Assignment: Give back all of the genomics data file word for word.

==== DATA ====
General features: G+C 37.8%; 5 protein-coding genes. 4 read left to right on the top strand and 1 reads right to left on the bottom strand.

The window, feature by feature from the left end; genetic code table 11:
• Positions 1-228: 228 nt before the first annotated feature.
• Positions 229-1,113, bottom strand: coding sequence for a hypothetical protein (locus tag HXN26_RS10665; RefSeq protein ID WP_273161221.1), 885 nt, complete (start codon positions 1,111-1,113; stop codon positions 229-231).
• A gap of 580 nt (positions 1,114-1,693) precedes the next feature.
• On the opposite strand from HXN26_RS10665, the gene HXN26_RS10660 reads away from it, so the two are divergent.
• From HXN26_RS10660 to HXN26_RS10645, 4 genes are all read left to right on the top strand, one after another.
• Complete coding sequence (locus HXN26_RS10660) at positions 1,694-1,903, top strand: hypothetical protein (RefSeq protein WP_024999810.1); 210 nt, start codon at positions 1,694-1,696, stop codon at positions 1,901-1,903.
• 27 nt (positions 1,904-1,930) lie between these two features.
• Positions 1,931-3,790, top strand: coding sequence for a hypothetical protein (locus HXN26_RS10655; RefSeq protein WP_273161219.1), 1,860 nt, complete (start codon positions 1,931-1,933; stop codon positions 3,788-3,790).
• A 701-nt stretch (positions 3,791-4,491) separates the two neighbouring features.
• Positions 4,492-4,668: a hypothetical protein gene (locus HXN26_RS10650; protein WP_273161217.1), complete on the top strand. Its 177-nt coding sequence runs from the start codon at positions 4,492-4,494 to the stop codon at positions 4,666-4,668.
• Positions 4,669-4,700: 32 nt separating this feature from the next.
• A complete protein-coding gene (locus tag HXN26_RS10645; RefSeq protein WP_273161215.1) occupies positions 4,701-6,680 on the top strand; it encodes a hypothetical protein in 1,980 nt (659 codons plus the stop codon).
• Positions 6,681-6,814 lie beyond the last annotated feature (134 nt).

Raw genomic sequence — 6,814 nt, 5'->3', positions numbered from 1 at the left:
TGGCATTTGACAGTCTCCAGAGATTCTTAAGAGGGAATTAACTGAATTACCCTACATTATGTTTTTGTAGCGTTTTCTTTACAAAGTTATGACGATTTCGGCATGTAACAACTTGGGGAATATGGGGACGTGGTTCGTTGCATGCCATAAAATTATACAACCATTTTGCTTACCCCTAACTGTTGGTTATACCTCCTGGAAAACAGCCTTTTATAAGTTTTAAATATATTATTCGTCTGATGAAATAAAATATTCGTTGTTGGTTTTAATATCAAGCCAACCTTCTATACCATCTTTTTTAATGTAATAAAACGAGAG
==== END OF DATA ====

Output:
General features: G+C 37.8%; 5 protein-coding genes. 4 read left to right on the top strand and 1 reads right to left on the bottom strand.

The window, feature by feature from the left end; genetic code table 11:
• Positions 1-228: 228 nt before the first annotated feature.
• Positions 229-1,113, bottom strand: coding sequence for a hypothetical protein (locus tag HXN26_RS10665; RefSeq protein ID WP_273161221.1), 885 nt, complete (start codon positions 1,111-1,113; stop codon positions 229-231).
• A gap of 580 nt (positions 1,114-1,693) precedes the next feature.
• On the opposite strand from HXN26_RS10665, the gene HXN26_RS10660 reads away from it, so the two are divergent.
• From HXN26_RS10660 to HXN26_RS10645, 4 genes are all read left to right on the top strand, one after another.
• Complete coding sequence (locus HXN26_RS10660) at positions 1,694-1,903, top strand: hypothetical protein (RefSeq protein WP_024999810.1); 210 nt, start codon at positions 1,694-1,696, stop codon at positions 1,901-1,903.
• 27 nt (positions 1,904-1,930) lie between these two features.
• Positions 1,931-3,790, top strand: coding sequence for a hypothetical protein (locus HXN26_RS10655; RefSeq protein WP_273161219.1), 1,860 nt, complete (start codon positions 1,931-1,933; stop codon positions 3,788-3,790).
• A 701-nt stretch (positions 3,791-4,491) separates the two neighbouring features.
• Positions 4,492-4,668: a hypothetical protein gene (locus HXN26_RS10650; protein WP_273161217.1), complete on the top strand. Its 177-nt coding sequence runs from the start codon at positions 4,492-4,494 to the stop codon at positions 4,666-4,668.
• Positions 4,669-4,700: 32 nt separating this feature from the next.
• A complete protein-coding gene (locus tag HXN26_RS10645; RefSeq protein WP_273161215.1) occupies positions 4,701-6,680 on the top strand; it encodes a hypothetical protein in 1,980 nt (659 codons plus the stop codon).
• Positions 6,681-6,814 lie beyond the last annotated feature (134 nt).

Raw genomic sequence — 6,814 nt, 5'->3', positions numbered from 1 at the left:
TGGCATTTGACAGTCTCCAGAGATTCTTAAGAGGGAATTAACTGAATTACCCTACATTATGTTTTTGTAGCGTTTTCTTTACAAAGTTATGACGATTTCGGCATGTAACAACTTGGGGAATATGGGGACGTGGTTCGTTGCATGCCATAAAATTATACAACCATTTTGCTTACCCCTAACTGTTGGTTATACCTCCTGGAAAACAGCCTTTTATAAGTTTTAAATATATTATTCGTCTGATGAAATAAAATATTCGTTGTTGGTTTTAATATCAAGCCAACCTTCTATACCATCTTTTTTAATGTAATAAAACGAGAG